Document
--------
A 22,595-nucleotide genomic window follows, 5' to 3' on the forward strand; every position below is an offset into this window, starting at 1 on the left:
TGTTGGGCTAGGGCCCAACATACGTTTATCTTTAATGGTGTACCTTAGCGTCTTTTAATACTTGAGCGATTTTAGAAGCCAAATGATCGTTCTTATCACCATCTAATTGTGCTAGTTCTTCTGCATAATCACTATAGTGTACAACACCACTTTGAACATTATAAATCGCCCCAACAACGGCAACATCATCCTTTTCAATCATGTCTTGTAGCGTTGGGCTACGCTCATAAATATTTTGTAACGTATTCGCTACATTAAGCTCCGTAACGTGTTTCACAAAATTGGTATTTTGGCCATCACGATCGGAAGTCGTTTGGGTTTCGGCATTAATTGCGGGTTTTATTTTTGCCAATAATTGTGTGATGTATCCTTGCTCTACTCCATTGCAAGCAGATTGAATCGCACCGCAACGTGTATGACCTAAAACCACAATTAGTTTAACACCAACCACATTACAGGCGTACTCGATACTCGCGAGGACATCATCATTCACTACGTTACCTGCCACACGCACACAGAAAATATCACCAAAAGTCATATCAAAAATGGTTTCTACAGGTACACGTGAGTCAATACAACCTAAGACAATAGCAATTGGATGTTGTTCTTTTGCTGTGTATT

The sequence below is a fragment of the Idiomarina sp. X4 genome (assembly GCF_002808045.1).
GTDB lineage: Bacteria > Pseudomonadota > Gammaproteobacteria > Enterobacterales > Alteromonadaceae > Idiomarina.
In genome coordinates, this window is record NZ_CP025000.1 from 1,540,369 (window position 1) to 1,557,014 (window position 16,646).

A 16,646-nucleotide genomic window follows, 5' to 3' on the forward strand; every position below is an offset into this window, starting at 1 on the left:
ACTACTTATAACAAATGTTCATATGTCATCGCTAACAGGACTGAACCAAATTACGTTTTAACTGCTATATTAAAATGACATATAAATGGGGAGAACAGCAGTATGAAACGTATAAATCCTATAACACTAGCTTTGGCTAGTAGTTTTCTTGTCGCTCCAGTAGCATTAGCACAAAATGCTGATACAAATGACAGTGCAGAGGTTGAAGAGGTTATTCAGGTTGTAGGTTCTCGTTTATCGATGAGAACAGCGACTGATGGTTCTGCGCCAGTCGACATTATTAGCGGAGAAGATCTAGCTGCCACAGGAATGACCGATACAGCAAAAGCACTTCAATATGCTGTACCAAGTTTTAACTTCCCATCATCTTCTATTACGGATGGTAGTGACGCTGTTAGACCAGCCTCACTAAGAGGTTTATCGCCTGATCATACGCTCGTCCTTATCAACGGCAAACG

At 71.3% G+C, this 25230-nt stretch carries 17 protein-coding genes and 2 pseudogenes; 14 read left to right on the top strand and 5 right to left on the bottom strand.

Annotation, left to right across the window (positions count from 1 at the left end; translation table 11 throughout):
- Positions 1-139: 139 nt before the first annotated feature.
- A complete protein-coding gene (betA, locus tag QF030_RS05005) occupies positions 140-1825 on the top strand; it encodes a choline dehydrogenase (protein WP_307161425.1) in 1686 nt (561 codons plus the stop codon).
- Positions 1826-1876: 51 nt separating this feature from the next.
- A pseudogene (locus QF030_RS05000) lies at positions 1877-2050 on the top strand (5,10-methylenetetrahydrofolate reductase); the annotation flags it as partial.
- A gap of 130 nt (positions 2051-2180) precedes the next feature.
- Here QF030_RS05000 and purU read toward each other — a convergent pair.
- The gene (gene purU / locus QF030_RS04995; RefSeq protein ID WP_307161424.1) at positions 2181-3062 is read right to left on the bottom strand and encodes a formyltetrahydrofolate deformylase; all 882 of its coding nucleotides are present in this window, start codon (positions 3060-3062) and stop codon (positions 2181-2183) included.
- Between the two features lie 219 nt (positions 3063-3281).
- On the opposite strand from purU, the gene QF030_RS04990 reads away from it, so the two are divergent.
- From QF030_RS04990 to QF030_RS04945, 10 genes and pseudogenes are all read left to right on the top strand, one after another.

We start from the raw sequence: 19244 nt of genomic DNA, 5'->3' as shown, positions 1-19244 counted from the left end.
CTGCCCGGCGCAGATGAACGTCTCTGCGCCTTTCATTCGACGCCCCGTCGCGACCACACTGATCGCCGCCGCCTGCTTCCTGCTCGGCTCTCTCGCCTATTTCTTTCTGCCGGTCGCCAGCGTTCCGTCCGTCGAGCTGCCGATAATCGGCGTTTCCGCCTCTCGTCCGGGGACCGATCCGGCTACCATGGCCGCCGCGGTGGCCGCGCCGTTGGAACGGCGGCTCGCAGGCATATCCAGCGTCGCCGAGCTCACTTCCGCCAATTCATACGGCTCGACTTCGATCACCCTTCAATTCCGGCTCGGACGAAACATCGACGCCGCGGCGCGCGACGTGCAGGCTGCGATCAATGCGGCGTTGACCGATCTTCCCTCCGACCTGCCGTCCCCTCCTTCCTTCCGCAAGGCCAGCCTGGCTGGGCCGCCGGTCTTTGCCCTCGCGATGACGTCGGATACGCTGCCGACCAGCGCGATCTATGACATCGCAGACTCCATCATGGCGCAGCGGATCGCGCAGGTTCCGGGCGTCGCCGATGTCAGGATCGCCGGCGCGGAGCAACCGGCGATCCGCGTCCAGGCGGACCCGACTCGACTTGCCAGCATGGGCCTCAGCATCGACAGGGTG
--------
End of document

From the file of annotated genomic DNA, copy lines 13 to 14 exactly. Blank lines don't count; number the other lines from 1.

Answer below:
- A pseudogene (locus QF030_RS05000) lies at positions 1877-2050 on the top strand (5,10-methylenetetrahydrofolate reductase); the annotation flags it as partial.
- A gap of 130 nt (positions 2051-2180) precedes the next feature.